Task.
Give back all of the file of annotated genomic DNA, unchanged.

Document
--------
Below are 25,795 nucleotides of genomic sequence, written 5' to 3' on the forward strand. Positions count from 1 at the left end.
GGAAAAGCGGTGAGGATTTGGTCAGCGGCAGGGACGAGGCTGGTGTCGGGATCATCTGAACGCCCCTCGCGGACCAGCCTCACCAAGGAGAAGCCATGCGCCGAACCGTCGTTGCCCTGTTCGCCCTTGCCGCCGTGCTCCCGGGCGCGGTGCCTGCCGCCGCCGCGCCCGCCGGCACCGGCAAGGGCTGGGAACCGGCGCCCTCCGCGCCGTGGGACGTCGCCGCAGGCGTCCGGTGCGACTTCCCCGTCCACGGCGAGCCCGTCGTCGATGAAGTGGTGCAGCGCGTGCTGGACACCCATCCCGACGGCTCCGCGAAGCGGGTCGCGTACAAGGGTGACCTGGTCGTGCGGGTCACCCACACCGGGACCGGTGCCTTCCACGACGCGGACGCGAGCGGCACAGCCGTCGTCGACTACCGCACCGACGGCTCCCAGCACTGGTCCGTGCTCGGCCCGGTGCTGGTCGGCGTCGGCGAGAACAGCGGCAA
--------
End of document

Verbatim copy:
Below are 25,795 nucleotides of genomic sequence, written 5' to 3' on the forward strand. Positions count from 1 at the left end.
GGAAAAGCGGTGAGGATTTGGTCAGCGGCAGGGACGAGGCTGGTGTCGGGATCATCTGAACGCCCCTCGCGGACCAGCCTCACCAAGGAGAAGCCATGCGCCGAACCGTCGTTGCCCTGTTCGCCCTTGCCGCCGTGCTCCCGGGCGCGGTGCCTGCCGCCGCCGCGCCCGCCGGCACCGGCAAGGGCTGGGAACCGGCGCCCTCCGCGCCGTGGGACGTCGCCGCAGGCGTCCGGTGCGACTTCCCCGTCCACGGCGAGCCCGTCGTCGATGAAGTGGTGCAGCGCGTGCTGGACACCCATCCCGACGGCTCCGCGAAGCGGGTCGCGTACAAGGGTGACCTGGTCGTGCGGGTCACCCACACCGGGACCGGTGCCTTCCACGACGCGGACGCGAGCGGCACAGCCGTCGTCGACTACCGCACCGACGGCTCCCAGCACTGGTCCGTGCTCGGCCCGGTGCTGGTCGGCGTCGGCGAGAACAGCGGCAA